3  The appellant, Ms C, 1 fell pregnant in September In January 2007, she underwent the usual 20 week scan under the direction of a sonographer and a radiologist. The appellant was advised that no anatomical abnormality was detected. The baby was born in May At birth the baby was found to have spina bifida. The appellant says that if this condition had been diagnosed at the scan, as it should have been, she would have sought to terminate the pregnancy.  The appellant applied to the Accident Compensation Corporation (the Corporation) for cover under the Act in September An initial decision to decline cover was reversed on review and cover was granted on 26 August The Corporation appealed to the District Court. Judge Beattie decided that the appellant was not entitled to cover under the Act. 2 Leave was granted to the appellant to appeal to the High Court. 3  The High Court appeal addressed the following questions of law: [Is] the appellant entitled to cover for the continuation of her pregnancy past 20 weeks for the remainder of her pregnancy? [Has] the appellant suffered personal injury in the form of a developing lesion within herself which, had it been identified, could have been treated?  Faire J concluded that the answer to these questions was no. 4 However, the Judge granted leave to appeal to this Court by way of case stated, posing the following question: 5 Has the [appellant] suffered a personal injury under the Accident Compensation Act 2001? On 27 February 2013 White J made an order suppressing the names of the appellant and her child: C v Accident Compensation Corporation  NZCA 36. There is no dispute that the names of the health professionals involved should also be suppressed. As the Medical Protection Society indemnifies the two health professionals who carried out and read the scan, this Court granted leave to the Medical Protection Society to intervene: C v Accident Compensation Corporation  NZCA 34. Accident Compensation Corporation v [C] DC Auckland 145/2009, 27 August [C] v Accident Compensation Corporation DC Auckland 145/2010, 31 August Leave was also given on a third question, relating to a deemed decision under s 58 of the Act, but that question is of no relevance to this appeal. C v Accident Compensation Corporation HC Auckland CIV , 24 March 2011 [High Court judgment]. C v Accident Compensation Corporation HC Auckland CIV , 3 May 2011 and 23 May Leave to appeal was granted pursuant to s 163 of the Accident Compensation Act 2001.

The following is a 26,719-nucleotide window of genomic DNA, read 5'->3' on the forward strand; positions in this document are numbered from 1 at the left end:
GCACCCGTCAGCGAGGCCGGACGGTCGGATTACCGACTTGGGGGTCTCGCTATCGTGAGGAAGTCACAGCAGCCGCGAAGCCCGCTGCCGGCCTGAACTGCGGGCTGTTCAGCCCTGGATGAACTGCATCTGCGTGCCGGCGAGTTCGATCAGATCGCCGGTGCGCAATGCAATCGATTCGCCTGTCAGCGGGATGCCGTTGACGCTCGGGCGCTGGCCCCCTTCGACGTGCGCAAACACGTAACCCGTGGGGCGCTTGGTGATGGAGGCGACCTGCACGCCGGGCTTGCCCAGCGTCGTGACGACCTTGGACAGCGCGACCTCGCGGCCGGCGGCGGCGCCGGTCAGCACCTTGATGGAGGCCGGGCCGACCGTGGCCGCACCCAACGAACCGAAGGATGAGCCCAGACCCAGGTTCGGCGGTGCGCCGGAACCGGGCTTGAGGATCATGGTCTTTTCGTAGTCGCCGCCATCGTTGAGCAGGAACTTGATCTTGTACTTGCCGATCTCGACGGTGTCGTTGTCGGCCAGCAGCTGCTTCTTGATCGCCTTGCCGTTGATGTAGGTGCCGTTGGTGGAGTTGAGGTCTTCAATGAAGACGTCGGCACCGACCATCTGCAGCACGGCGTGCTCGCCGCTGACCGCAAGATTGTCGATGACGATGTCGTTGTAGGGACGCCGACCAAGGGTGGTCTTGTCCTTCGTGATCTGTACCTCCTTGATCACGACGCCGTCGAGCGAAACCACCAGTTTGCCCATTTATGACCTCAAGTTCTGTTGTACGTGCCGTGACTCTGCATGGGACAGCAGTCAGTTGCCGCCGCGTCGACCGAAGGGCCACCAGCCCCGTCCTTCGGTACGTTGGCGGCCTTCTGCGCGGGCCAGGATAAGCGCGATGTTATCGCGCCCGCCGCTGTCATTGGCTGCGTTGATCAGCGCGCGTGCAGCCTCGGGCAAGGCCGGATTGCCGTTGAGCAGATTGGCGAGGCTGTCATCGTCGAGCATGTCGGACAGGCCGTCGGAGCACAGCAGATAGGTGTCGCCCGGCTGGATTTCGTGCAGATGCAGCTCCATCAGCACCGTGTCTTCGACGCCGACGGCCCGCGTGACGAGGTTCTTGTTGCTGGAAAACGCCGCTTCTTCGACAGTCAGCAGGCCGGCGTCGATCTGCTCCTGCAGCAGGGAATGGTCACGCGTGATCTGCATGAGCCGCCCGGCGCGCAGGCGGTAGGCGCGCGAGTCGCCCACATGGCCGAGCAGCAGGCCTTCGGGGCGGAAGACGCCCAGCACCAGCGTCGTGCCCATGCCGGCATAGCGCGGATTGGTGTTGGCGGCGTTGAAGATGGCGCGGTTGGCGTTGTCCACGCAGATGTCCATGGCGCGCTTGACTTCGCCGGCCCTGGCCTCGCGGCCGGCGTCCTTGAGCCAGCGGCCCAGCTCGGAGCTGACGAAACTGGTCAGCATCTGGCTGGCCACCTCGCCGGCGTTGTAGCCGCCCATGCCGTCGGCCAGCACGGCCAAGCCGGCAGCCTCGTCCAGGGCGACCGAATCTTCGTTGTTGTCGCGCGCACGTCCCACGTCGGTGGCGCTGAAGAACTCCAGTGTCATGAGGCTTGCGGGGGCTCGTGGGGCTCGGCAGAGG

4  For the reasons given below, we conclude that the question must be provisionally answered in the affirmative. The provisional nature of our judgment arises from the need for further evidence on an aspect of causation. Background  The relevant background facts were set out in Judge Beattie s decision and repeated in the High Court judgment. 6 All parties have indicated their acceptance of this factual narrative: In or about September 2006, the [appellant] was diagnosed as being pregnant, that pregnancy being confirmed by tests carried out by her GP on 9 September The [appellant] engaged the services of a midwife to oversee her pregnancy. An ultrasound scan at 12 weeks was indicated as being normal. On 4 January 2007, the [appellant] underwent a 20-week ultrasound scan. That ultrasound scan was carried out under the oversight and direction of [a] Sonographer, and [a] Radiologist. In a written report dated 4 January 2007, [the scan provider] advised as follows: No anatomical abnormality detected. Size is consistent with dates. EDD above is confirmed. She has seen the baby and has a recording of the scan with her. The EDD was stated as being 24 May [The baby] was born on 21 May At birth [the baby] was found to have spina bifida, there being herniation of the spinal cord and membranes. She underwent remedial surgery on 22 May In a letter dated 23 May 2007, [the Chief Radiologist employed by the scan provider] issued a written apology to the [appellant] for their failure to diagnose the spina bifida from that 20-week scan. 6 High Court judgment at .